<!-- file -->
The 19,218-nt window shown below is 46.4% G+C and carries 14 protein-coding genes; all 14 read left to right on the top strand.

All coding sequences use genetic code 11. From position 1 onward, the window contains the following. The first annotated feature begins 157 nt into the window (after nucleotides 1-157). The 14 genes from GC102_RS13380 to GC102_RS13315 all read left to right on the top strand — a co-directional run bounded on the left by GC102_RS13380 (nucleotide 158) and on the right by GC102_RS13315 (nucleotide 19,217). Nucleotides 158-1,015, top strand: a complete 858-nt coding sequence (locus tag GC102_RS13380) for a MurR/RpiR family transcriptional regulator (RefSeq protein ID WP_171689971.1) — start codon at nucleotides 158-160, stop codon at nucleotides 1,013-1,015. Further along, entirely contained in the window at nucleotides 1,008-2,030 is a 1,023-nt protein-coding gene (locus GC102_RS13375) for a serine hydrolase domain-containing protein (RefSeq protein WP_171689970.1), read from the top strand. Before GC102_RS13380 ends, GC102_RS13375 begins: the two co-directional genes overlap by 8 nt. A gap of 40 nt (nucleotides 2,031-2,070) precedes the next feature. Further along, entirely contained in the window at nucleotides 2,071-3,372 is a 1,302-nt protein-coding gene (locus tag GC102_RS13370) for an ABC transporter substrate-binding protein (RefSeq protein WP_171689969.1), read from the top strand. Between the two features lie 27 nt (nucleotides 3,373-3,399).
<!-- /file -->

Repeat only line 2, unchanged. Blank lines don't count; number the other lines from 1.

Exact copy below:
All coding sequences use genetic code 11. From position 1 onward, the window contains the following. The first annotated feature begins 157 nt into the window (after nucleotides 1-157). The 14 genes from GC102_RS13380 to GC102_RS13315 all read left to right on the top strand — a co-directional run bounded on the left by GC102_RS13380 (nucleotide 158) and on the right by GC102_RS13315 (nucleotide 19,217). Nucleotides 158-1,015, top strand: a complete 858-nt coding sequence (locus tag GC102_RS13380) for a MurR/RpiR family transcriptional regulator (RefSeq protein ID WP_171689971.1) — start codon at nucleotides 158-160, stop codon at nucleotides 1,013-1,015. Further along, entirely contained in the window at nucleotides 1,008-2,030 is a 1,023-nt protein-coding gene (locus GC102_RS13375) for a serine hydrolase domain-containing protein (RefSeq protein WP_171689970.1), read from the top strand. Before GC102_RS13380 ends, GC102_RS13375 begins: the two co-directional genes overlap by 8 nt. A gap of 40 nt (nucleotides 2,031-2,070) precedes the next feature. Further along, entirely contained in the window at nucleotides 2,071-3,372 is a 1,302-nt protein-coding gene (locus tag GC102_RS13370) for an ABC transporter substrate-binding protein (RefSeq protein WP_171689969.1), read from the top strand. Between the two features lie 27 nt (nucleotides 3,373-3,399).